Content Calendar, Part 2


Last week we focused on the importance of having an editorial or content calendar for your book’s promotional and planning efforts that extends out for an entire year. In case you missed it, it’s here.

I had a few interesting questions come up from readers this past week which prompted me to do this update:

  • Nothing on your calendar is set in stone. Like goals, the items on your calendar can be changed if a better idea comes along or if you just lose interest in doing something that once gave you joy and excitement.
  • Leave room for your own creativity to pop up, which can happen at any point in time. You want to be able to add things as they come along.
  • Let go of any ideas that may have worked initially, but as time passed just don’t seem to be great ideas anymore. Flexibility is a wonderful quality to have.
  • Drop the idea that, “This should be easy.” It really isn’t. Creating a year-long content process is a big deal and can take some time and thought, so give yourself a break.

The good news is that as you continue to come up with and write in new ideas, more ideas will come to you. Eventually you are going to have a very robust calendar that will hopefully be fun and inspiring to you, too. If it isn’t, you can tweak it until it is!

Then what?

Once you get into action mode and start implementing the items on your content calendar, you are going to feel amazing. It is a powerful feeling to feel like you’re in control. Plus, letting go of the overwhelming and paralyzing decisions on what to do — when you’re not sure what to do — is a wonderful load not to have to carry around.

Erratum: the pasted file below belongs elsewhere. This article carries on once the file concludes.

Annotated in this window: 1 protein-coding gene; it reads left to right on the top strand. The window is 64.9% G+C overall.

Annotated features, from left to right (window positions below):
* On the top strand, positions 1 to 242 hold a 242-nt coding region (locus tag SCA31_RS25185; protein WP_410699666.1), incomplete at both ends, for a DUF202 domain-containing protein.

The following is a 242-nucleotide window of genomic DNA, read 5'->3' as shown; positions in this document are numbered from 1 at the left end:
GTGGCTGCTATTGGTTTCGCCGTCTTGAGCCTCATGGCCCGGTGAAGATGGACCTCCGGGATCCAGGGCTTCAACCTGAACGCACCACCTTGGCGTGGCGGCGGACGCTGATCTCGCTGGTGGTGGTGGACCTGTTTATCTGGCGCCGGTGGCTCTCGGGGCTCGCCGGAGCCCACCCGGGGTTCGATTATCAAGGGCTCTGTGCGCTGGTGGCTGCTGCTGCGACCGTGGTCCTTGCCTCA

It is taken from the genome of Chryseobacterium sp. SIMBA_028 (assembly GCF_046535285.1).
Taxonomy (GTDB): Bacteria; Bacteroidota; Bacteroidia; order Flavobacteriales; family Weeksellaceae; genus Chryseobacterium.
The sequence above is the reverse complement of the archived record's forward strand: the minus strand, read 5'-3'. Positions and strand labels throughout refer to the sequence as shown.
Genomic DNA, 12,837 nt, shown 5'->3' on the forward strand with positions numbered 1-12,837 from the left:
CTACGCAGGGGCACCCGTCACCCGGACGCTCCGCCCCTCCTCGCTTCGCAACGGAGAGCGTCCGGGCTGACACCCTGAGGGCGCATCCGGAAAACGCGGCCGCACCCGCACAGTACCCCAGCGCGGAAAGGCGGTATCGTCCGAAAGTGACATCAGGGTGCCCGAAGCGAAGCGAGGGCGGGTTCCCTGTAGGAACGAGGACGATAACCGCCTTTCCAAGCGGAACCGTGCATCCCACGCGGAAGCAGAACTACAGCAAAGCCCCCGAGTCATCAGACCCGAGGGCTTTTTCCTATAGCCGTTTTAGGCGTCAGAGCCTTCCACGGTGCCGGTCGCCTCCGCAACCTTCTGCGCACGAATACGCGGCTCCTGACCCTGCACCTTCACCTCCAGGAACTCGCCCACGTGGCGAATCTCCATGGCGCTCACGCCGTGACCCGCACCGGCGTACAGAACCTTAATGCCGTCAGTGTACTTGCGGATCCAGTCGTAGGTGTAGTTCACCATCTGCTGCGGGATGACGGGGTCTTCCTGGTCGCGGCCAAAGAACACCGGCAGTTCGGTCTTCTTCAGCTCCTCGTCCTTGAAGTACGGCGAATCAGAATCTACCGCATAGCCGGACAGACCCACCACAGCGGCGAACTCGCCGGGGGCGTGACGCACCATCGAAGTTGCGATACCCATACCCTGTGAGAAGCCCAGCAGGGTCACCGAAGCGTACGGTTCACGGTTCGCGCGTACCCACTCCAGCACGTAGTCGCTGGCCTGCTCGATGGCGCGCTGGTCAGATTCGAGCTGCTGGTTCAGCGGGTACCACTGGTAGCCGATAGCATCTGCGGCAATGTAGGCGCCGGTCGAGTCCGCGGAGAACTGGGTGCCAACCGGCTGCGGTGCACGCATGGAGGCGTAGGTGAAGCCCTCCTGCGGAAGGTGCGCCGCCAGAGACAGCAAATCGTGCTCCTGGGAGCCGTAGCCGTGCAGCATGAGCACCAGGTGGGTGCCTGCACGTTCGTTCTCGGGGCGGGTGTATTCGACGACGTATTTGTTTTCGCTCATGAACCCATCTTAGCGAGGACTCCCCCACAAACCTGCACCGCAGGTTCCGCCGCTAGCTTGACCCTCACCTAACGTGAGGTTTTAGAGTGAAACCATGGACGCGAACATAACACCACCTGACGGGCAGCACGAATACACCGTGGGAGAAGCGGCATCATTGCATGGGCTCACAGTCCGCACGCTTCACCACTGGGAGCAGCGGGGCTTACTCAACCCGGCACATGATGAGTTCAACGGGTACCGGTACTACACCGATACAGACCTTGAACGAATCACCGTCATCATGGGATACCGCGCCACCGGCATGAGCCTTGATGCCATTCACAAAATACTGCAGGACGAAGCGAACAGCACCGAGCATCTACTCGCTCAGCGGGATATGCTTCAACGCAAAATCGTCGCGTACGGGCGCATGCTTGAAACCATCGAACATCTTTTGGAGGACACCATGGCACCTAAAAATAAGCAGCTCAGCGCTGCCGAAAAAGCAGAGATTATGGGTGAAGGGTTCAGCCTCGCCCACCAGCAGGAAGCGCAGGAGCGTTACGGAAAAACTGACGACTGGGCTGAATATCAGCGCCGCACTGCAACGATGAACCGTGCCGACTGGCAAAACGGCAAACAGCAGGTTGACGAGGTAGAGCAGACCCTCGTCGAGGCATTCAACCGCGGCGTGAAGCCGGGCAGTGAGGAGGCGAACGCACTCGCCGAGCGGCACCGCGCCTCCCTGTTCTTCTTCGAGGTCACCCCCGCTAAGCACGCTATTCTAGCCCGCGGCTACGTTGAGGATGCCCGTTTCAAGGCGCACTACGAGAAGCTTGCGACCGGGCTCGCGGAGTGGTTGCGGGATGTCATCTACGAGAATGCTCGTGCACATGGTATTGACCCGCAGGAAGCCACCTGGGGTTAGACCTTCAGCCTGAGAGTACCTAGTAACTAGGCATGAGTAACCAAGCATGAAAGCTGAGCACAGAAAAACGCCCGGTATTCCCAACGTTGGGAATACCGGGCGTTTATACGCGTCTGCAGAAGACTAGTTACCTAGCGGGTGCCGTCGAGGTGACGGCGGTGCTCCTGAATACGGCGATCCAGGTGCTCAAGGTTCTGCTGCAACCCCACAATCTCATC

It’s similar to finally decluttering a room that has morphed into some kind of storage shed in your house. Every time you look inside that room, something inside goes, “Ugh!” Then one day you hit that tipping point and have had enough! You get busy. Soon that room becomes a new space and you find yourself wondering why you didn’t do that a long time ago?!

Getting thoughts and ideas out of your mind and onto a calendar is magic. Creating a content calendar or editorial calendar can give you that kind of relief, energy, and creativity too!

And, it frees up more energy to get out there and start pitching media.

Which leads me into this week’s topic:

There is a particular conversation I have with many of my clients early on in our work together and it has to do with remembering who you are pitching.

The author, who may also be a thought leader, coach, speaker, consultant, business owner, workshop facilitator, and webinar leader, interacts with his or her target market fairly regularly. This is a wonderfully productive and rewarding part of the process. The author is able to get a read on what customers are saying about the book and the work in general. They often give incredibly wonderful feedback, as well as book reviews if the client remembers to ask, that can really serve him or her. It works fantastically well with your own media empire that you are building.